I'm using a KDF (PBKDF2HMAC) to generate a Fernet key from a given password, but to do so I also need to generate and store a salt.

    import base64
    import os
    from cryptography.fernet import Fernet
    from cryptography.hazmat.backends imort default_backend
    from cryptography.hazmat.primitives import hashes
    from cryptography.hazmat.primitives.kdf.pbkdf2 import PBKDF2HMAC
    password = \"$PASSWORD\"
    kdf = PBKDF2HMAC(
    key = kdf.derive(password)
    key_encoded = base64.urlsafe_b64encode(key)

Due to technical constraints, it would be hugely convenient if I could generate that salt using AWS Secrets Manager, but it only generates strings with alphanumeric+punctuation.

So the question is if I could use these random strings as salt, even if they're coming from a much smaller sample space than a typical urandom would give. And if not, if I could somehow compress the given random string to achieve the necessary randomness.

  • 1
    "Due to technical constraints, it would be hugely convenient if I could generate that salt using AWS Secrets Manager," - why the effort? A salt does not need to be cryptographically safe, it just needs to be sufficiently random within a large enough space so that using precomputed hash tables is infeasible. Thus, using a (properly seeded) cheap pseudorandom function is sufficient. Commented Mar 21, 2020 at 23:07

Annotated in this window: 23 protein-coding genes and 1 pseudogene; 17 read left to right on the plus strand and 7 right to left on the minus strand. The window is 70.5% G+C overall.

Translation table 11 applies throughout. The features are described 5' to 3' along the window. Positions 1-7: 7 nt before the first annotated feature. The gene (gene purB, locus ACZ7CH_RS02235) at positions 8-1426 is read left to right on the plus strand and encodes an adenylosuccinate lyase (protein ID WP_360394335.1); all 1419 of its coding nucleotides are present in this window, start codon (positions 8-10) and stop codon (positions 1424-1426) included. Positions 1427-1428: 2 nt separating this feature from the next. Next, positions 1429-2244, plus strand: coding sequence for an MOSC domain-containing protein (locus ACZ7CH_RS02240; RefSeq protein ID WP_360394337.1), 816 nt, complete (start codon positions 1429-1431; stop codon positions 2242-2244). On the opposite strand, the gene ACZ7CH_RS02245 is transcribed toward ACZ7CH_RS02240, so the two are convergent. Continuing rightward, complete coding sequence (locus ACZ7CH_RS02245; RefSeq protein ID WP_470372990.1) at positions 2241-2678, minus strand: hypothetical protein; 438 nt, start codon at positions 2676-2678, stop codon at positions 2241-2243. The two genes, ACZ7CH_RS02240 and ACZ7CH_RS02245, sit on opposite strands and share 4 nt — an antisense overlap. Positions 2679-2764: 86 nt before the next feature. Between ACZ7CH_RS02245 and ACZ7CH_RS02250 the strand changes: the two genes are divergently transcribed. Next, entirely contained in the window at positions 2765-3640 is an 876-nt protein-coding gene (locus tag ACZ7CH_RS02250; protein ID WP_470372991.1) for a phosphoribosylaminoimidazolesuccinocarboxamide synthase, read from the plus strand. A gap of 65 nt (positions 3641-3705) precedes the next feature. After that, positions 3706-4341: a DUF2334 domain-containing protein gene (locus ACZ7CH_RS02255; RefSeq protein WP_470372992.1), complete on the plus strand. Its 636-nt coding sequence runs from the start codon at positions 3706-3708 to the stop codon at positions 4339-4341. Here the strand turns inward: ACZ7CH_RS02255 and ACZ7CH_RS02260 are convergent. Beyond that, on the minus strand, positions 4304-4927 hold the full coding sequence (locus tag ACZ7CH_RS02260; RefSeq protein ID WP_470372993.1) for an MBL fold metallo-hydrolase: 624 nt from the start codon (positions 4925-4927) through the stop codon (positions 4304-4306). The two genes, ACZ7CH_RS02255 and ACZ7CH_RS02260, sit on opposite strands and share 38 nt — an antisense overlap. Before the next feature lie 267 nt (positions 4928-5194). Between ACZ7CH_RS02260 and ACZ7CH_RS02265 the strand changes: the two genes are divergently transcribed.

• @SteffenUllrich It's a distributed system that has to share the Fernet key, but there's no leader to generate it. I can either use a networked lock and have one of the machines create the salt and run the KDF, or I can have the salt generated by AWS and each machine can run the KDF independently. The latter approach would be easier IMO. Even better would be generating the Fernet key with AWS, but that's not easily done AFAIK.
    – villasv
    Commented Mar 21, 2020 at 23:15

1 Answer 1


it [only] generates strings with alphanumeric+punctuation.

This means that each character in the string can be 1 of 72 symbols (26 uppercase letters + 26 lowercase letters + 10 digits + 10 punctuations).

So, if you randomly generated a string 42 characters in length, where each character is one of these 72 symbols, this randomly generated string would have more entropy than 256 randomly generated bits:

72 ^ 42 = 1.01 e78
2 ^ 256 = 1.15 e77

But, as @Steffen Ulrich points out in the comments, salts do not need to have this much entropy.

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